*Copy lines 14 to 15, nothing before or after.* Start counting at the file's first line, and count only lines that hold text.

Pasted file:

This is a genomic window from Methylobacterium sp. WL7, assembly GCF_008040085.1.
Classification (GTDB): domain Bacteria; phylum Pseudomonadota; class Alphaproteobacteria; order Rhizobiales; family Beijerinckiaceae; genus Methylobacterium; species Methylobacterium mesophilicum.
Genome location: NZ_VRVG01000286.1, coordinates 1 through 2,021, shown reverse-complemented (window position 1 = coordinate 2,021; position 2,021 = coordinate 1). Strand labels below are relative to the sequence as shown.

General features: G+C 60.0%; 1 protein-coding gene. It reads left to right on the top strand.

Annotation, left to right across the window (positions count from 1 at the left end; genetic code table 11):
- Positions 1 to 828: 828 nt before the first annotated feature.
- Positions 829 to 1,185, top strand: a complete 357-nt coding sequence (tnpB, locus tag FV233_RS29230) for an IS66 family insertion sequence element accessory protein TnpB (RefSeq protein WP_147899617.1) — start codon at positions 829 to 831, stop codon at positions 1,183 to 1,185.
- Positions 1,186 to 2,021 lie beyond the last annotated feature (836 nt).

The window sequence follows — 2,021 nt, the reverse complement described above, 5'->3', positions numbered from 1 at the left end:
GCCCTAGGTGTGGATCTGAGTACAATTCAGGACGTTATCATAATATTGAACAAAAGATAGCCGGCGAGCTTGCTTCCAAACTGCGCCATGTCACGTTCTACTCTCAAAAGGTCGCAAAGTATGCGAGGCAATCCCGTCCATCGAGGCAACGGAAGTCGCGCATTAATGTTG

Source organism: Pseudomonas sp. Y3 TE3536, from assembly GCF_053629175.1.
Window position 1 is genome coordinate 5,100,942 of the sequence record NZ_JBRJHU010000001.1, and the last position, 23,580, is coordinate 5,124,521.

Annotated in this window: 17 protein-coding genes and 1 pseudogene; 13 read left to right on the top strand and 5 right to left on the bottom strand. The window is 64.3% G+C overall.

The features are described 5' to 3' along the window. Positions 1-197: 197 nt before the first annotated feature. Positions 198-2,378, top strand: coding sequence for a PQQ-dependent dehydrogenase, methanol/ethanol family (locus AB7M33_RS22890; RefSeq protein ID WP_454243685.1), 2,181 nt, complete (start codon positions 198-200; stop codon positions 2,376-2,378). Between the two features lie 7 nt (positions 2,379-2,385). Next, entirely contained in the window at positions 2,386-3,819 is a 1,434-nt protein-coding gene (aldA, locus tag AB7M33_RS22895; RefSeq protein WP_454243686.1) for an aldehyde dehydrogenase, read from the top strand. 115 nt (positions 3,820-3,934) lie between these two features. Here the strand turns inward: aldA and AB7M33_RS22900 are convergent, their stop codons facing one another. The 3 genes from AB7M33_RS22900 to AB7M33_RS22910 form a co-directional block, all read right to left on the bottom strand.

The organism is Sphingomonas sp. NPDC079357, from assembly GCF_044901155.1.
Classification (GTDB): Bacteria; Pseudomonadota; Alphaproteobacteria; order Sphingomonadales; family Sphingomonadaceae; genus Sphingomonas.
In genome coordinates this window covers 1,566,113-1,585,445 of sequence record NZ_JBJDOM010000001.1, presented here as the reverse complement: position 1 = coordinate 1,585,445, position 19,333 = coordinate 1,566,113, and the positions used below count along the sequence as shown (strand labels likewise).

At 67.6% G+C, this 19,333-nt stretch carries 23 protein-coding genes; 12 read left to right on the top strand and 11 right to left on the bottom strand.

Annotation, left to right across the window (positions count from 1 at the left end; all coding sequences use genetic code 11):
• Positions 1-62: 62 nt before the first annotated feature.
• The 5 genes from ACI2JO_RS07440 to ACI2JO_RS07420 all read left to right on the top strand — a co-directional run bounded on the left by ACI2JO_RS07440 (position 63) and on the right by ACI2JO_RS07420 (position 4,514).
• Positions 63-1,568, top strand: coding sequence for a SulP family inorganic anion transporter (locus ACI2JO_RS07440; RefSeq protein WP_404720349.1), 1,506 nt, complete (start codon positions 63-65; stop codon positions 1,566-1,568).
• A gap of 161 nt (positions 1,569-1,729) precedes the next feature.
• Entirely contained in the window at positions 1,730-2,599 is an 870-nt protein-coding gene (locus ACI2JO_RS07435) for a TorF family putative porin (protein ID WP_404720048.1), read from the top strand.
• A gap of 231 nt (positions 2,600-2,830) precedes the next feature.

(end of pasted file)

The features are described 5' to 3' along the window. Positions 1-197: 197 nt before the first annotated feature. Positions 198-2,378, top strand: coding sequence for a PQQ-dependent dehydrogenase, methanol/ethanol family (locus AB7M33_RS22890; RefSeq protein ID WP_454243685.1), 2,181 nt, complete (start codon positions 198-200; stop codon positions 2,376-2,378). Between the two features lie 7 nt (positions 2,379-2,385). Next, entirely contained in the window at positions 2,386-3,819 is a 1,434-nt protein-coding gene (aldA, locus tag AB7M33_RS22895; RefSeq protein WP_454243686.1) for an aldehyde dehydrogenase, read from the top strand. 115 nt (positions 3,820-3,934) lie between these two features. Here the strand turns inward: aldA and AB7M33_RS22900 are convergent, their stop codons facing one another. The 3 genes from AB7M33_RS22900 to AB7M33_RS22910 form a co-directional block, all read right to left on the bottom strand.

The organism is Sphingomonas sp. NPDC079357, from assembly GCF_044901155.1.